Critical Hit: A Major Spoilers D and D podcast

Lords of the Feywild

This episode: The cast answers emails from around the world, on topics as diverse as online vs. hardbound, dealing with problem players, and how do you get to play with the Critical Hit cast?

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Robot Overlord

Robot Overlord

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6 Comments

  1. Aspiring Spambot
    September 1, 2012 at 9:45 am — Reply

    A few things:

    First, I’d like to say that Stephen teaching his little one to play Munchkin gives me hope for the future of our nation. Second, on the subject of getting kids into roleplaying games, I think Wushu is worth looking into. It’s a d6 pool, “count the successes” mechanic where your relevant skill determines your target number and how awesomely you describe your actions determines your die pool. From my experience, it’s very easy for a young child to pick up and have a blast with.

    As for D&D Next: When Adriana says the fighters were bored, I’m assuming she was playing the May playtest before fighters got their Expertise gimmick. You may want to look into some of the new stuff that fighters and rogues got to help give them a bit of tactical flavor, if you haven’t since this was recorded.

    I’d also like to say that I agree with Rodrigo that World of Darkness is an excellent system for doing Lovecraftian horror. However, I have to say that I’ve had a lot of fun with good ol’ Call of Cthulhu. The BRP system is surprisingly intuitive once you get into gameplay, and character creation can be made a lot less headachey with a little house ruling. (encouraged within the text of the game itself, complete with some examples) There’s also a point-buy variant for stats available, which is the default system for Cthulhu Dark Ages.

  2. marty
    September 1, 2012 at 10:33 am — Reply

    First, thanks for the show today, complete with Skype craziness. I personally enjoy the Q&A episodes, although they drive my 12-year-old crazy: he wants to listen to you guys role-play.

    For what it’s worth, I wanted to second Rodrigo’s and Adriana’s approach to alignment. Alignment was one pet peeve I had with original AD&D (from my first RPG days in high school…30 or so years ago). Not only did it limit role-playing in classes like the paladin, but there were all sorts of weird mechanics that never made much sense to me, like alignment languages (“I speak Common, Elvish, and Chaotic Good.”) I was happy when I got back into D&D with 4e and found that alignment had become essentially a role-play shorthand for how one pictured one’s character behaving. When I’m working on character creation in my home campaign, I don’t even bother with alignment. Divine characters choose a deity whose precepts–open to interpretation, of course–they should follow. Other characters might follow a deity, so same rules apply, or they might be unaffiliated, in which case I ask them to answer some basic questions just to get some nuance into a character’s moral code before play.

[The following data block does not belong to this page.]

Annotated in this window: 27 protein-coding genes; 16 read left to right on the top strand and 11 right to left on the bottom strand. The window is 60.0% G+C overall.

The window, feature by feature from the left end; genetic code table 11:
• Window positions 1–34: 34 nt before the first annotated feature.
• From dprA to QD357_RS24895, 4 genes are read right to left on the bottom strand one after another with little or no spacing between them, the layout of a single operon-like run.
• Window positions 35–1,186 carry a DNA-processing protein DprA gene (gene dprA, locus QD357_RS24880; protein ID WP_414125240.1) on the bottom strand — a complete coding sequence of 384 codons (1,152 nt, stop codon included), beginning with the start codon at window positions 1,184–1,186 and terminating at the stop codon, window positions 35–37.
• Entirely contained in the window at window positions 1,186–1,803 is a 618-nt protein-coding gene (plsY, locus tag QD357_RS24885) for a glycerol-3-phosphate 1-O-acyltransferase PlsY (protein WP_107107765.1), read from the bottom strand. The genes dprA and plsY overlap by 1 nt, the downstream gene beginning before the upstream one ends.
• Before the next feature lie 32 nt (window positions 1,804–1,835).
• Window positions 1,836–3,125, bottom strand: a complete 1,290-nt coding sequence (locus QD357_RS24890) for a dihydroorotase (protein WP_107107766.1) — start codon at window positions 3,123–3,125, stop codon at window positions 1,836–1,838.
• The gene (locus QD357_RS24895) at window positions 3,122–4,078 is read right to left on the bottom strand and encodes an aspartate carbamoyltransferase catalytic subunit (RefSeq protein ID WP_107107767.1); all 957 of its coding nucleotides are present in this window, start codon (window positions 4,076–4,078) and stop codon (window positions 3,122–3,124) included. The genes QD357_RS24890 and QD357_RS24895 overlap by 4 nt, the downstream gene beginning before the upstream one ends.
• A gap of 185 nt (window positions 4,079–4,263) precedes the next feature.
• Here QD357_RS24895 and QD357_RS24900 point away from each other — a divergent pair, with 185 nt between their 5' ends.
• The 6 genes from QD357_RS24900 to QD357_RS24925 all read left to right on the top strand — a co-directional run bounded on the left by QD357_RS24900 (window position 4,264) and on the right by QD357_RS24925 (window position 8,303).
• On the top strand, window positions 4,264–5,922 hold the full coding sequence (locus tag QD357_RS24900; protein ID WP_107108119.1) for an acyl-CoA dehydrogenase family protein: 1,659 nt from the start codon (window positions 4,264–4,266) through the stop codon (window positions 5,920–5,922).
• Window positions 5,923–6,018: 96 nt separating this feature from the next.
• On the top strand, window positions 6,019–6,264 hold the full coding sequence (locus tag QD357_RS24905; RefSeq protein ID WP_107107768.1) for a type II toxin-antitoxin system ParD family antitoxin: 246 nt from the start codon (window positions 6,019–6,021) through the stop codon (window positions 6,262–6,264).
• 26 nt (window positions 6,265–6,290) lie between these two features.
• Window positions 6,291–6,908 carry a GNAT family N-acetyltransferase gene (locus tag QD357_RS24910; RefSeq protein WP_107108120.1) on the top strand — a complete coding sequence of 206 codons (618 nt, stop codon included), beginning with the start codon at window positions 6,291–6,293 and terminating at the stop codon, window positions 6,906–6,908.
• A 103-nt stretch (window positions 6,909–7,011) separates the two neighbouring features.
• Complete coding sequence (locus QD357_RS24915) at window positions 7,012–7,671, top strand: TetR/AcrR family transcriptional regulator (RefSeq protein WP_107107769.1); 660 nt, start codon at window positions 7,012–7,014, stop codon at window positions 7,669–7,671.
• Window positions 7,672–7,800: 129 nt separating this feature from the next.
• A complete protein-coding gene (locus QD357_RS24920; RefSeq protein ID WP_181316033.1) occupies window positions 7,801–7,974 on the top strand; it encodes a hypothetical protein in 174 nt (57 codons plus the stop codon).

* How does your character feel about harming or killing innocents?
    * Why would he or she cooperate with other party members? When might he or she betray them?
    * Under what sort of circumstances would your character take another creature’s property?
    After that, it’s the character’s behavior that really highlights their ethics.

    Thanks for a great podcast.

  3. Sam
    September 1, 2012 at 9:45 pm — Reply

    That was eerie. Like peeking ‘behind the curtain’ to see that they are just like us regular people!

    • Gary
      September 2, 2012 at 3:14 am — Reply

      LMAO I felt the same way!

      Nothing has pushed me closer to a subscription than hearing the frustration in Stephen’s voice during this episode.

  4. Kevin
    September 7, 2012 at 8:21 pm — Reply

    Matthew, please don’t act like such a bigot; of course there are girls on the internet. The whole Guy In Real Life joke is like ten years old, and is actually super offensive if you think about how commonly women are harassed online and told they shouldn’t be allowed on the internet. Yes, I know it’s just a stupid joke, and really you know better, but there are neanderthals out there who see that kind of joke as encouragement, and we don’t want them thinking we like them.

    As always, thanks for the show.

    • September 7, 2012 at 9:33 pm — Reply

      Matthew, please don’t act like such a bigot; of course there are girls on the internet. The whole Guy In Real Life joke is like ten years old, and is actually super offensive if you think about how commonly women are harassed online and told they shouldn’t be allowed on the internet.

      Sorry that it bothers you, but I see a pretty large divide between “there are no girls on the internet” and “there shouldn’t be any girls on the internet.” Mileage varies, and all that, but I’ll try to be more sensitive in the future.

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